It costs more to keep a young person in Florida prisons for a year than it does to send him or her to college at one of the state universities ~ and a love and desire for learning begins right here in the
    Flagler County Schools. Do what you know is right.

  6. Barney Smythe says:

    And what is Valentines salary and perks?

  7. Liana G says:

    Remove tenure, make teachers and administrators accountable and we’ll be all ears. These cushy gov’t jobs are draining the system.

    My husband works in the hospitality industry, bonuses are tied to his salary, if he does not meet budget projections – no bonus. Too many missed budjet projections – pink slip.

    Today ‘zero tolerance’ rule is being used to push out low achieving students, ie students with behavioral problems due to low self esteem, learning disability etc, but rather than put forth the effort to educate these students, schools are pushing them out the system so that they can collect their bonuses/rewards. Whatever happened to teaching for intrinsic motives and not the extrinsic.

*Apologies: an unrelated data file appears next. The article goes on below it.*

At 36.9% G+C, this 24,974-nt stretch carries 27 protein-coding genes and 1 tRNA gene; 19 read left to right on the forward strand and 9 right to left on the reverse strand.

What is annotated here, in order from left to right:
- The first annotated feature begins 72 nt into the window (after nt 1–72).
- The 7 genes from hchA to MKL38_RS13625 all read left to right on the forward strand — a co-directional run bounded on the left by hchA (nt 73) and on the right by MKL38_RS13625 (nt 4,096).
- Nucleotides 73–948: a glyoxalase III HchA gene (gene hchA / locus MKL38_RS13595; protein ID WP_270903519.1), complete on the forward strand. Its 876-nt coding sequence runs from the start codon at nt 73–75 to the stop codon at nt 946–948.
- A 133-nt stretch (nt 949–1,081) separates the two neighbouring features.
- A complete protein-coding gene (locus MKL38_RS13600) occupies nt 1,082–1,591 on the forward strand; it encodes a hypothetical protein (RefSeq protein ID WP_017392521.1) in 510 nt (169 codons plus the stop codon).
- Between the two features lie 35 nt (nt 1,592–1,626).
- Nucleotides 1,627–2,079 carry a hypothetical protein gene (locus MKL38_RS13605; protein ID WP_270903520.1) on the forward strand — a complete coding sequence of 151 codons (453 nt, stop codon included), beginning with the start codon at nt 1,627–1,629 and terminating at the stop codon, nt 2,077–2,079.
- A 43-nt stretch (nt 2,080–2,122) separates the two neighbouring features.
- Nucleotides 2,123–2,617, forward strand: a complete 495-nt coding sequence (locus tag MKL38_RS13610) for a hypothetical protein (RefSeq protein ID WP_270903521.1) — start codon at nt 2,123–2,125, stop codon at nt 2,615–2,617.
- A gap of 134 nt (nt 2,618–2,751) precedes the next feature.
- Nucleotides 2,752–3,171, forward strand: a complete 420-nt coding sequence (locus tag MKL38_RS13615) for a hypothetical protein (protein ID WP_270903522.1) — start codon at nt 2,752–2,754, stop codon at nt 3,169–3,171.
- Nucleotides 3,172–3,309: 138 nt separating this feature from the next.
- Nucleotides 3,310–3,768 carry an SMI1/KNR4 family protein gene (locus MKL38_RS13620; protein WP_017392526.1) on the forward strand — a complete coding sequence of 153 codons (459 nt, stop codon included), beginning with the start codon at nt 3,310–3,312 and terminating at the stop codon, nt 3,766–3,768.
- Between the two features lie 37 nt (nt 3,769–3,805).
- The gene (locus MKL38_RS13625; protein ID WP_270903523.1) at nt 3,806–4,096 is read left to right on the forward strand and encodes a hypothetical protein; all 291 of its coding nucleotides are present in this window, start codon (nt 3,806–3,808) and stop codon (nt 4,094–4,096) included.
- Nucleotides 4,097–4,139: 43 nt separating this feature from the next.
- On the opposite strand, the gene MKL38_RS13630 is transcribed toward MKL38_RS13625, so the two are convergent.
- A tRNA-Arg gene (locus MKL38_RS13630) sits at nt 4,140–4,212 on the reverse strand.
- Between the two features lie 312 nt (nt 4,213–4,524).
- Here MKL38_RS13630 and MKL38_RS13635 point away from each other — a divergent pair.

Something has got to give – we simply can’t go on this way.

  8. silent says:

    No to this tax

    Until now they could jsut pass this tax on to us – about time we had a say so

    CUT SPENDING

  9. Darren May says:

    anonymous,

    How did a discussion of a fire truck get into this discussion? Did you read the article?

    Liana G, following is a link for Zero Tolerance on the Student Code of Conduct that parents and students should read before attending school. http://www.flaglerschools.com/content/parents-students. Provide evidence to those on here that what you say is occurring in Flagler County Schools. By the way Zero Tolerance offenses are established by the Florida Department of Education.

    Those people that do not use their full name should not be given any credence, because they are to chicken for everyone to see how foolish they really are. Isn’t that correct, anonymous and silent says?